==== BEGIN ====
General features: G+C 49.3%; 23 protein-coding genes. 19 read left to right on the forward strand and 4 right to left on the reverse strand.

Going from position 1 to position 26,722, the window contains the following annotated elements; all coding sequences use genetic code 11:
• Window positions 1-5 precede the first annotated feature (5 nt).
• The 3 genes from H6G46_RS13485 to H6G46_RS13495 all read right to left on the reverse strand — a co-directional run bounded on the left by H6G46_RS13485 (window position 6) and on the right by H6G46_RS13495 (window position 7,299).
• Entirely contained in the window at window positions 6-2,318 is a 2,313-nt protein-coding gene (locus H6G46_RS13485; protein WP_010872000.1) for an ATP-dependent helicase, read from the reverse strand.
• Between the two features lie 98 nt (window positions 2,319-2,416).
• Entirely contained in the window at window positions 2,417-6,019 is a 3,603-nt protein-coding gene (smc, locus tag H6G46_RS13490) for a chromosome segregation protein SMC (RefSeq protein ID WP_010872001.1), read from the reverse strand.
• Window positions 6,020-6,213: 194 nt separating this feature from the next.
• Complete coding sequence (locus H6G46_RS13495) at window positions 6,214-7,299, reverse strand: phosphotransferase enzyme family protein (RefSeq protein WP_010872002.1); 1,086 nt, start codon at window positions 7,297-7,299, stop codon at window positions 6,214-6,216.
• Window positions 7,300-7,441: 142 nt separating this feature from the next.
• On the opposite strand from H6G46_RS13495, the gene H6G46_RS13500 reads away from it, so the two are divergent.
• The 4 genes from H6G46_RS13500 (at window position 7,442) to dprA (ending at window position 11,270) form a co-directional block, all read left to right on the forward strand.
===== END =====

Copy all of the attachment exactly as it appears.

General features: G+C 49.3%; 23 protein-coding genes. 19 read left to right on the forward strand and 4 right to left on the reverse strand.

Going from position 1 to position 26,722, the window contains the following annotated elements; all coding sequences use genetic code 11:
• Window positions 1-5 precede the first annotated feature (5 nt).
• The 3 genes from H6G46_RS13485 to H6G46_RS13495 all read right to left on the reverse strand — a co-directional run bounded on the left by H6G46_RS13485 (window position 6) and on the right by H6G46_RS13495 (window position 7,299).
• Entirely contained in the window at window positions 6-2,318 is a 2,313-nt protein-coding gene (locus H6G46_RS13485; protein WP_010872000.1) for an ATP-dependent helicase, read from the reverse strand.
• Between the two features lie 98 nt (window positions 2,319-2,416).
• Entirely contained in the window at window positions 2,417-6,019 is a 3,603-nt protein-coding gene (smc, locus tag H6G46_RS13490) for a chromosome segregation protein SMC (RefSeq protein ID WP_010872001.1), read from the reverse strand.
• Window positions 6,020-6,213: 194 nt separating this feature from the next.
• Complete coding sequence (locus H6G46_RS13495) at window positions 6,214-7,299, reverse strand: phosphotransferase enzyme family protein (RefSeq protein WP_010872002.1); 1,086 nt, start codon at window positions 7,297-7,299, stop codon at window positions 6,214-6,216.
• Window positions 7,300-7,441: 142 nt separating this feature from the next.
• On the opposite strand from H6G46_RS13495, the gene H6G46_RS13500 reads away from it, so the two are divergent.
• The 4 genes from H6G46_RS13500 (at window position 7,442) to dprA (ending at window position 11,270) form a co-directional block, all read left to right on the forward strand.